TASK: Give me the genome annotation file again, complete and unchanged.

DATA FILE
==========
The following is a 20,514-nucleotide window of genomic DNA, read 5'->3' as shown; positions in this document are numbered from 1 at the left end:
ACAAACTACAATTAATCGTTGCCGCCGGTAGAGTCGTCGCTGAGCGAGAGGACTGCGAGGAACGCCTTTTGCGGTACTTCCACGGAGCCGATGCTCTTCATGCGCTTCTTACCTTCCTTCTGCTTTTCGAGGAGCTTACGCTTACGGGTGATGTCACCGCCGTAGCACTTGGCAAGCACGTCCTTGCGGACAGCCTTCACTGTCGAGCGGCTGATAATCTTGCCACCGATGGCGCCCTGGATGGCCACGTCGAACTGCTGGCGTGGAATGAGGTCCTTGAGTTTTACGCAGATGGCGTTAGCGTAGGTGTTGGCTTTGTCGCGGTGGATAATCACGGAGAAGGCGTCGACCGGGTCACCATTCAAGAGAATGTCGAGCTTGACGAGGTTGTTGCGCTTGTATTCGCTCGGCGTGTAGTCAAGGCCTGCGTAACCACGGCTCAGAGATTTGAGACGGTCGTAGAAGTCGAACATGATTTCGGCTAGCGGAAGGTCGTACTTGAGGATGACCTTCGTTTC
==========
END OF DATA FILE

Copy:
The following is a 20,514-nucleotide window of genomic DNA, read 5'->3' as shown; positions in this document are numbered from 1 at the left end:
ACAAACTACAATTAATCGTTGCCGCCGGTAGAGTCGTCGCTGAGCGAGAGGACTGCGAGGAACGCCTTTTGCGGTACTTCCACGGAGCCGATGCTCTTCATGCGCTTCTTACCTTCCTTCTGCTTTTCGAGGAGCTTACGCTTACGGGTGATGTCACCGCCGTAGCACTTGGCAAGCACGTCCTTGCGGACAGCCTTCACTGTCGAGCGGCTGATAATCTTGCCACCGATGGCGCCCTGGATGGCCACGTCGAACTGCTGGCGTGGAATGAGGTCCTTGAGTTTTACGCAGATGGCGTTAGCGTAGGTGTTGGCTTTGTCGCGGTGGATAATCACGGAGAAGGCGTCGACCGGGTCACCATTCAAGAGAATGTCGAGCTTGACGAGGTTGTTGCGCTTGTATTCGCTCGGCGTGTAGTCAAGGCCTGCGTAACCACGGCTCAGAGATTTGAGACGGTCGTAGAAGTCGAACATGATTTCGGCTAGCGGAAGGTCGTACTTGAGGATGACCTTCGTTTC